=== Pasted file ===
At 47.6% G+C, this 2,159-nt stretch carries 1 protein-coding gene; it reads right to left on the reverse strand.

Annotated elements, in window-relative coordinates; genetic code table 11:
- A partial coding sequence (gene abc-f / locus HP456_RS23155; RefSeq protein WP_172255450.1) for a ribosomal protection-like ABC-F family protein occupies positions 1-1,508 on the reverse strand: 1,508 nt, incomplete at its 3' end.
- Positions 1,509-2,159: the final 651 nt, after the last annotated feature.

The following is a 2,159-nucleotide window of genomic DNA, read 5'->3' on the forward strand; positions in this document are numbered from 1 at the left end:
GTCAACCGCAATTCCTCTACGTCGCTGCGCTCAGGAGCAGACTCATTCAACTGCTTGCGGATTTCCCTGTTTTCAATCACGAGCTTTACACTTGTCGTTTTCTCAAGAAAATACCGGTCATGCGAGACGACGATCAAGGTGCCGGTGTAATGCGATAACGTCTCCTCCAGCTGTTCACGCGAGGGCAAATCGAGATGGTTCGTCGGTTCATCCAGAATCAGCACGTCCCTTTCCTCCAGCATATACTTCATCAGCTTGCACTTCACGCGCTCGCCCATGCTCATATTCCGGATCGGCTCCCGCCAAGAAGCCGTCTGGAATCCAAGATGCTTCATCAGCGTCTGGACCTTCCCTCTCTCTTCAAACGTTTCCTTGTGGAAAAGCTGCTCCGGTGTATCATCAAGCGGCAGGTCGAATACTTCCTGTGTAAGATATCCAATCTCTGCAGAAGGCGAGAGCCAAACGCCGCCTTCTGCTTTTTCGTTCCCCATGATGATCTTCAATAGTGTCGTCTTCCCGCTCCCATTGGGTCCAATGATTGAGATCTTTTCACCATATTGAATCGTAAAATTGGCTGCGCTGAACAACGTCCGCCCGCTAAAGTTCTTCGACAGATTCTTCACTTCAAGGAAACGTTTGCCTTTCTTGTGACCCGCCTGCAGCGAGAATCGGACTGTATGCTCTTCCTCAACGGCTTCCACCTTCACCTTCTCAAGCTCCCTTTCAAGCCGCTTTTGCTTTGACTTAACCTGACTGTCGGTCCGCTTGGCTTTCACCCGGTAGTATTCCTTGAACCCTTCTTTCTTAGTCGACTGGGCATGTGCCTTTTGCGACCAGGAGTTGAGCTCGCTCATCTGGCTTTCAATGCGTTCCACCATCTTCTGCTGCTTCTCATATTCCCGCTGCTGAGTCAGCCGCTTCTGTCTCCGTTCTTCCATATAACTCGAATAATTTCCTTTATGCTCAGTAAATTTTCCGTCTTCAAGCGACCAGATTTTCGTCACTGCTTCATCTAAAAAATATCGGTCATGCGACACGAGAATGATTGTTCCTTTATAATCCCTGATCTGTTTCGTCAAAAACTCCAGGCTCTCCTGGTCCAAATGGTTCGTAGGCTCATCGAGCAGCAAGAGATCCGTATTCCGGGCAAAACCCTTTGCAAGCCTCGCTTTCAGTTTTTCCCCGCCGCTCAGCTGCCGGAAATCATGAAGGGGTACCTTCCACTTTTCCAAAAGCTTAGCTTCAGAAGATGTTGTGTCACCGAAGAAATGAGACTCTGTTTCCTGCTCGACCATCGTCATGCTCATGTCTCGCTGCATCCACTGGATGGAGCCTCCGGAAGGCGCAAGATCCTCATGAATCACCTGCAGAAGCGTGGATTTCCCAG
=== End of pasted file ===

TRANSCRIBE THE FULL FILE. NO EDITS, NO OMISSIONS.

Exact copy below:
At 47.6% G+C, this 2,159-nt stretch carries 1 protein-coding gene; it reads right to left on the reverse strand.

Annotated elements, in window-relative coordinates; genetic code table 11:
- A partial coding sequence (gene abc-f / locus HP456_RS23155; RefSeq protein WP_172255450.1) for a ribosomal protection-like ABC-F family protein occupies positions 1-1,508 on the reverse strand: 1,508 nt, incomplete at its 3' end.
- Positions 1,509-2,159: the final 651 nt, after the last annotated feature.

The following is a 2,159-nucleotide window of genomic DNA, read 5'->3' on the forward strand; positions in this document are numbered from 1 at the left end:
GTCAACCGCAATTCCTCTACGTCGCTGCGCTCAGGAGCAGACTCATTCAACTGCTTGCGGATTTCCCTGTTTTCAATCACGAGCTTTACACTTGTCGTTTTCTCAAGAAAATACCGGTCATGCGAGACGACGATCAAGGTGCCGGTGTAATGCGATAACGTCTCCTCCAGCTGTTCACGCGAGGGCAAATCGAGATGGTTCGTCGGTTCATCCAGAATCAGCACGTCCCTTTCCTCCAGCATATACTTCATCAGCTTGCACTTCACGCGCTCGCCCATGCTCATATTCCGGATCGGCTCCCGCCAAGAAGCCGTCTGGAATCCAAGATGCTTCATCAGCGTCTGGACCTTCCCTCTCTCTTCAAACGTTTCCTTGTGGAAAAGCTGCTCCGGTGTATCATCAAGCGGCAGGTCGAATACTTCCTGTGTAAGATATCCAATCTCTGCAGAAGGCGAGAGCCAAACGCCGCCTTCTGCTTTTTCGTTCCCCATGATGATCTTCAATAGTGTCGTCTTCCCGCTCCCATTGGGTCCAATGATTGAGATCTTTTCACCATATTGAATCGTAAAATTGGCTGCGCTGAACAACGTCCGCCCGCTAAAGTTCTTCGACAGATTCTTCACTTCAAGGAAACGTTTGCCTTTCTTGTGACCCGCCTGCAGCGAGAATCGGACTGTATGCTCTTCCTCAACGGCTTCCACCTTCACCTTCTCAAGCTCCCTTTCAAGCCGCTTTTGCTTTGACTTAACCTGACTGTCGGTCCGCTTGGCTTTCACCCGGTAGTATTCCTTGAACCCTTCTTTCTTAGTCGACTGGGCATGTGCCTTTTGCGACCAGGAGTTGAGCTCGCTCATCTGGCTTTCAATGCGTTCCACCATCTTCTGCTGCTTCTCATATTCCCGCTGCTGAGTCAGCCGCTTCTGTCTCCGTTCTTCCATATAACTCGAATAATTTCCTTTATGCTCAGTAAATTTTCCGTCTTCAAGCGACCAGATTTTCGTCACTGCTTCATCTAAAAAATATCGGTCATGCGACACGAGAATGATTGTTCCTTTATAATCCCTGATCTGTTTCGTCAAAAACTCCAGGCTCTCCTGGTCCAAATGGTTCGTAGGCTCATCGAGCAGCAAGAGATCCGTATTCCGGGCAAAACCCTTTGCAAGCCTCGCTTTCAGTTTTTCCCCGCCGCTCAGCTGCCGGAAATCATGAAGGGGTACCTTCCACTTTTCCAAAAGCTTAGCTTCAGAAGATGTTGTGTCACCGAAGAAATGAGACTCTGTTTCCTGCTCGACCATCGTCATGCTCATGTCTCGCTGCATCCACTGGATGGAGCCTCCGGAAGGCGCAAGATCCTCATGAATCACCTGCAGAAGCGTGGATTTCCCAG